LENORA:                   

    I suppose that means my hair’s untidy.

    LEON:                        

    Why must you always bring me back to earth?

    LENORA:                   

    It shakes me so to know you love me, Leon.
    I have to fool to break your spell -
    I think you know that too.

    LEON:                        

    You are so beautiful, Lenora,
    So very beautiful. Had I the power
    I'd fix your beauty in immortal words
    That men might see you to the end of time
    And share my passion.
    Your wit, your devastating honesty,
    The fire that lights you when your heart's engaged,
    The lightning instinct which you will call reason,
    Your so elusive tenderness, too moving
    Almost to be borne at times;
    Your invitations, your withdrawals,
    Your most exquisite femininity,
    I love them all - you are all women,
    Yet most damnably Lenora.
    In fact, there's very little that I do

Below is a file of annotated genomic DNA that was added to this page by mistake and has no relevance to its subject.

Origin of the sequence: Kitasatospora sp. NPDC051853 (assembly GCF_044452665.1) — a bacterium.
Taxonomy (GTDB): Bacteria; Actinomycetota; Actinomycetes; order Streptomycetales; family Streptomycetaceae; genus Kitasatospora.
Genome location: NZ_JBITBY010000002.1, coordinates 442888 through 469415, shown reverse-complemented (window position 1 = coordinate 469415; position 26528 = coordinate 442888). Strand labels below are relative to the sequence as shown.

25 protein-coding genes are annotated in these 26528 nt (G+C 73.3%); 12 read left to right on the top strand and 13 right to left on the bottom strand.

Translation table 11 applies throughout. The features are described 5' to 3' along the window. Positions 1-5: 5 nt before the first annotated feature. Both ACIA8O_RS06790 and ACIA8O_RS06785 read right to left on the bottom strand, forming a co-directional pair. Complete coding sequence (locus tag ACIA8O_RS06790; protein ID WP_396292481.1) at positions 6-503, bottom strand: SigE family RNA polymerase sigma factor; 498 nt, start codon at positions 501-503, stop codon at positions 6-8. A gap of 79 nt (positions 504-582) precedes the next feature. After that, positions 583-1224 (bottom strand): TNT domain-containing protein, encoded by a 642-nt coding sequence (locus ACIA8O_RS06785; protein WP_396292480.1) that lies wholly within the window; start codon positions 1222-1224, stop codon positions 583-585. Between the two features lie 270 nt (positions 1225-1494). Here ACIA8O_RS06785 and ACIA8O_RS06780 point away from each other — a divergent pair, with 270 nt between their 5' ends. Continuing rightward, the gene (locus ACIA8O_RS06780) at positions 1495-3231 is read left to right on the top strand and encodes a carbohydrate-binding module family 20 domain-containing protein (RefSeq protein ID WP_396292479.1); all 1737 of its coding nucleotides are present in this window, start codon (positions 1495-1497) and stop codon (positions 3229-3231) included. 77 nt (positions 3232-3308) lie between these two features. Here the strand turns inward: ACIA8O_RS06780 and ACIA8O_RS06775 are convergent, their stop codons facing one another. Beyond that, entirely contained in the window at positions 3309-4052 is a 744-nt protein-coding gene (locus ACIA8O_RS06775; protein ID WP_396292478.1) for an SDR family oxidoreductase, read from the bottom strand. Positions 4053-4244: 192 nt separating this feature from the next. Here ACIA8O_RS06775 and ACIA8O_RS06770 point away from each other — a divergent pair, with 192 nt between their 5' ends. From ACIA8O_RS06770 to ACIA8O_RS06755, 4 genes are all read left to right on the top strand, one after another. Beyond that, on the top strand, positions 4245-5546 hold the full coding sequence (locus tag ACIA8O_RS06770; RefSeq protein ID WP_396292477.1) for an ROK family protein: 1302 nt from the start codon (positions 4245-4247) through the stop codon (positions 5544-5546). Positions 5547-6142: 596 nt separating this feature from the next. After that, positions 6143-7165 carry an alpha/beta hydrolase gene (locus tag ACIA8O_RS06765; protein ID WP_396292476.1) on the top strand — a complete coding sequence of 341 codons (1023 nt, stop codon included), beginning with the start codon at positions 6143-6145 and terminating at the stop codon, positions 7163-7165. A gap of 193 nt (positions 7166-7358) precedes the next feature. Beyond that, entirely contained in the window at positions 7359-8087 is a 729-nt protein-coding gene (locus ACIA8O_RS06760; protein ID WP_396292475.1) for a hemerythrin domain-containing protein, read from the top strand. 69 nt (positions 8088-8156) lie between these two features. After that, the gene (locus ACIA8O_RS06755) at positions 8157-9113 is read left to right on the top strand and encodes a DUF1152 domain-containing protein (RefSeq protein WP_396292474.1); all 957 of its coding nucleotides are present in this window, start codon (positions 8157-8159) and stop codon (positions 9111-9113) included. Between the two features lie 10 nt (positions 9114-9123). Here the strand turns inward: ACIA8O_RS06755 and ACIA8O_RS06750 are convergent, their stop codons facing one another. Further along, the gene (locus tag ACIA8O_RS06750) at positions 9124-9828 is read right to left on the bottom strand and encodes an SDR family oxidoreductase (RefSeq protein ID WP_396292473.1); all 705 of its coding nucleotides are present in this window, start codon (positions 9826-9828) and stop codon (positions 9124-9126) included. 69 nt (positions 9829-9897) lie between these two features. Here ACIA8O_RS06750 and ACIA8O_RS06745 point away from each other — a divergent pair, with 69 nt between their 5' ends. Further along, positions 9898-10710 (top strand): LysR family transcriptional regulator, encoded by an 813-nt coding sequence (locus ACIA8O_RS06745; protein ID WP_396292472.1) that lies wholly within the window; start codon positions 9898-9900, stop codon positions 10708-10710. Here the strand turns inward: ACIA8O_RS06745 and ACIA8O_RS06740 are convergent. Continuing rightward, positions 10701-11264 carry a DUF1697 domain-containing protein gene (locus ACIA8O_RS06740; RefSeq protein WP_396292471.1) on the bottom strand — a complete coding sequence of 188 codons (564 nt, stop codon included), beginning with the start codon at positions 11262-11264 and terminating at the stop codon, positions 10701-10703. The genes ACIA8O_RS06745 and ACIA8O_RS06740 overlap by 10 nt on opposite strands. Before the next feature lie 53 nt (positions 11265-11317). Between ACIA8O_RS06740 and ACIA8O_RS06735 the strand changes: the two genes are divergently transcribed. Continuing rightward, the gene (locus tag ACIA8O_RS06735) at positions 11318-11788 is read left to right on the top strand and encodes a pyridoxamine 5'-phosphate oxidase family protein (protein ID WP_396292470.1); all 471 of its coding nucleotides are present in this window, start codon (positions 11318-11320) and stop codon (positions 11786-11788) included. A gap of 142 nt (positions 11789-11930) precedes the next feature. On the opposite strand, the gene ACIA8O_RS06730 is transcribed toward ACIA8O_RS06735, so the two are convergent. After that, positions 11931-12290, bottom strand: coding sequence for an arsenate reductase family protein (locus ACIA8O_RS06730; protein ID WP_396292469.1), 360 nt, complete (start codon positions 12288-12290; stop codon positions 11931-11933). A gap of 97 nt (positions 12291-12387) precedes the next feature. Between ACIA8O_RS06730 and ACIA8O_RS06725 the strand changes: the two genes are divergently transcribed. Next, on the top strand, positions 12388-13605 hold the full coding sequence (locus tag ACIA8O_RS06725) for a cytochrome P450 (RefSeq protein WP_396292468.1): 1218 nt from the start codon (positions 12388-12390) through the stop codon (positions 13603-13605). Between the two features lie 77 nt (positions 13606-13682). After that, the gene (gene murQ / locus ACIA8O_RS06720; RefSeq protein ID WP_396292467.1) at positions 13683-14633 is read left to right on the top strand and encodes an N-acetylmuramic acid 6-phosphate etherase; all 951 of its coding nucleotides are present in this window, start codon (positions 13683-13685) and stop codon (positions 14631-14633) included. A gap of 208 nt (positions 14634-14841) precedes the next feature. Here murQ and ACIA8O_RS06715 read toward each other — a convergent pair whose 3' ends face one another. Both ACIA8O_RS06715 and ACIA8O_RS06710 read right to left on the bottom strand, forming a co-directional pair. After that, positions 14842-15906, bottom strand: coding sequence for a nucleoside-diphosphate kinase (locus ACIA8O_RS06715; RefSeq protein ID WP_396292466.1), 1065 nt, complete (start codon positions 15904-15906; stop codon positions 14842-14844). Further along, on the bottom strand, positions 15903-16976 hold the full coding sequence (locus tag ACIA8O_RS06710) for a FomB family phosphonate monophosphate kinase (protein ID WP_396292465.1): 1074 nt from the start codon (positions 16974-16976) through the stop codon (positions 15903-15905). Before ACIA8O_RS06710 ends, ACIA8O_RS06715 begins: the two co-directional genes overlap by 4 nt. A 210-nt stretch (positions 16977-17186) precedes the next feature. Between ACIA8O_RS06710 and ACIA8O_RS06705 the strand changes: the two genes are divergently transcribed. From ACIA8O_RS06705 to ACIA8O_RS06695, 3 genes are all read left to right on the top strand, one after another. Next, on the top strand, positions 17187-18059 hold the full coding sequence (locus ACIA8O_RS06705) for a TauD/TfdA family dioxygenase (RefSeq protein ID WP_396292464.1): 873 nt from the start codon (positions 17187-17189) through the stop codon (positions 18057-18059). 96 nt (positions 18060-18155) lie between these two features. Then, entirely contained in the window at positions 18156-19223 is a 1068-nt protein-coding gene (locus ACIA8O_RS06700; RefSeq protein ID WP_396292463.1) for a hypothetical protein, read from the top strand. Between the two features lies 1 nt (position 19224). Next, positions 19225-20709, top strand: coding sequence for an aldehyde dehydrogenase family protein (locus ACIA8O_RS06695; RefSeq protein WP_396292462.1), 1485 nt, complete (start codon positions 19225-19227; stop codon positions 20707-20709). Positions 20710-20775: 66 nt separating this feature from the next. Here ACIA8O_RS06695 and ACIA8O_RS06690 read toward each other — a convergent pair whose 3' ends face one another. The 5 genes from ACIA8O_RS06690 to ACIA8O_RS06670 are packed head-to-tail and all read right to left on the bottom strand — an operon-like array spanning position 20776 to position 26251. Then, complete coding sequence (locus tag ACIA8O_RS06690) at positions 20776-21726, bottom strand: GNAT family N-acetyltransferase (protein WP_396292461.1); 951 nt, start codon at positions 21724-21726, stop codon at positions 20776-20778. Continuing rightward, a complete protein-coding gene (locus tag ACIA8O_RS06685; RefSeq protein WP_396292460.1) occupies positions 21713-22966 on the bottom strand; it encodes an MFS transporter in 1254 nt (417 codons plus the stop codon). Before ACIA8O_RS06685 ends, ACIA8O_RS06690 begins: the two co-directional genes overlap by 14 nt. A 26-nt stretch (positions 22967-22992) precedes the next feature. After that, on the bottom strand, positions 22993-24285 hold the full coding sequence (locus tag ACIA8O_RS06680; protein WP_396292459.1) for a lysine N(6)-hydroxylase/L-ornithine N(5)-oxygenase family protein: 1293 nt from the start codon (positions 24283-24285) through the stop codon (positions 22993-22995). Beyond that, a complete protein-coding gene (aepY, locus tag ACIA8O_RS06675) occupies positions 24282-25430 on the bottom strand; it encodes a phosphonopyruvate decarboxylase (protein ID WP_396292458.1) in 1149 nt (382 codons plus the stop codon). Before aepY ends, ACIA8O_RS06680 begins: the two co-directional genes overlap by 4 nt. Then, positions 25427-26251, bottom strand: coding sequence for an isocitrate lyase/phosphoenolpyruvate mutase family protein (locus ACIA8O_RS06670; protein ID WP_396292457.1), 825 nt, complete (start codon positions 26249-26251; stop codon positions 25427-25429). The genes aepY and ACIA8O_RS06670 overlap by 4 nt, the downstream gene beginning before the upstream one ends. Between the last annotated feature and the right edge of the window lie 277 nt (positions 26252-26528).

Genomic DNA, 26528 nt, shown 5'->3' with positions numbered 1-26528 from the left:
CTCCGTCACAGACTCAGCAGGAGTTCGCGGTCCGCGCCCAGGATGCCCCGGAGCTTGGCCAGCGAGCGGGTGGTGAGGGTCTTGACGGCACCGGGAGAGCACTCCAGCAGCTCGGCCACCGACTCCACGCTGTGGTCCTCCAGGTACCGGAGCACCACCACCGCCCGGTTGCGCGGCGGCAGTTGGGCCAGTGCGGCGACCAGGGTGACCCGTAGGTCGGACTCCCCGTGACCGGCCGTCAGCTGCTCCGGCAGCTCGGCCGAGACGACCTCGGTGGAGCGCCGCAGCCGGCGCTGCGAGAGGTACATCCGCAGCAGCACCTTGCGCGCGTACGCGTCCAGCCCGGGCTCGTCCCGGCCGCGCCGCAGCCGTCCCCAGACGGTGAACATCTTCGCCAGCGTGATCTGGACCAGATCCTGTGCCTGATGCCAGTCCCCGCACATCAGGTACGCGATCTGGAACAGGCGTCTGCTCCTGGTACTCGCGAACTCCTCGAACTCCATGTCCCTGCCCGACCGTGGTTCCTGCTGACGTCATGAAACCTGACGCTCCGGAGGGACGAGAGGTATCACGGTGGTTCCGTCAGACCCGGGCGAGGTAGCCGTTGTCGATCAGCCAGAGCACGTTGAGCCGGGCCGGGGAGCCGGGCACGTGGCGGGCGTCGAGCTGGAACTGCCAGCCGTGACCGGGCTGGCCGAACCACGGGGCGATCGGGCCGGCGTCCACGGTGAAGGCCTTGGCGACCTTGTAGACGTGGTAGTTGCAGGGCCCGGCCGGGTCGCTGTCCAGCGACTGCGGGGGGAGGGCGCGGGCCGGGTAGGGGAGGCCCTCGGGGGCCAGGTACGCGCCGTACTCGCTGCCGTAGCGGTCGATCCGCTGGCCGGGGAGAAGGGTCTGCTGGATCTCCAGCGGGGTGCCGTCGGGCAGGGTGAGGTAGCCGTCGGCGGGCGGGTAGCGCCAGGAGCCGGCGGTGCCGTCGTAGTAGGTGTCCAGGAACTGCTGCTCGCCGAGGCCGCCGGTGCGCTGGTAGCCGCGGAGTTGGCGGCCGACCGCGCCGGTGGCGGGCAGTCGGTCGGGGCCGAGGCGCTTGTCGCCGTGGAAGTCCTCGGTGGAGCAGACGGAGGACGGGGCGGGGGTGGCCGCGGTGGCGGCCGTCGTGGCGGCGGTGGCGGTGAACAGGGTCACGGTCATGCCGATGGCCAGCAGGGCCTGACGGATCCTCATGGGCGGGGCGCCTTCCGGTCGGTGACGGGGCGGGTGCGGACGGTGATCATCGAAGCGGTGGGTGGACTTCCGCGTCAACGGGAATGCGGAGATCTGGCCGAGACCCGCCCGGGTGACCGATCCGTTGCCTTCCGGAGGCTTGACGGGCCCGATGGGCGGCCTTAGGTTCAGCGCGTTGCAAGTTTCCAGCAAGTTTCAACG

Not love, except perhaps your independence.

    LENORA:                               

    That I cannot yield, and remain Lenora.
    There are times when I resent
    With every that's in me
    This way you have of filling my horizon.
    I'm sure it's not just maidenly retreat
    To lure you to pursuit, because to tell the truth,
    You never see, to need much luring.

    LEON:                        

    I talk in high-flown terms of spiritual values
    While you in twenty words, reduce us to the plane
    Of yokels in a country lane.

    LENORA:                   

    Are we much different? When I am with you,
    I am most conscious of the skin and flesh
    And bones, the nerves and blood that go to make
    Lenora Valentine. Leon, why can't we marry?

    (THERE IS A LITTLE SILENCE, THEN LENORA SAYS AS THOUGH FRIGHTENED AT THE THOUGHT)

    You're not already married?

    LEON (SLOWLY):

    I am a Jew.

    LENORA:                   

    Is it a crime to be a Jew?

    LEON:                        

    In Europe, yes.

    LENORA:                   

    Not in Australia.
    There a Jew is just like other men,
    Esteemed or not according as the man himself
    Is worthy of respect. A man's own calibre
    Is what he's judged on. You'll have to find
    A reason more convincing than Jewish ancestry.

    LEON:                       

    I am a Jew,
    And therefore born already cursed.
    Did I love you less, I could perhaps
    Have married you and hoped to shield you;
    But that is not my way, nor yours -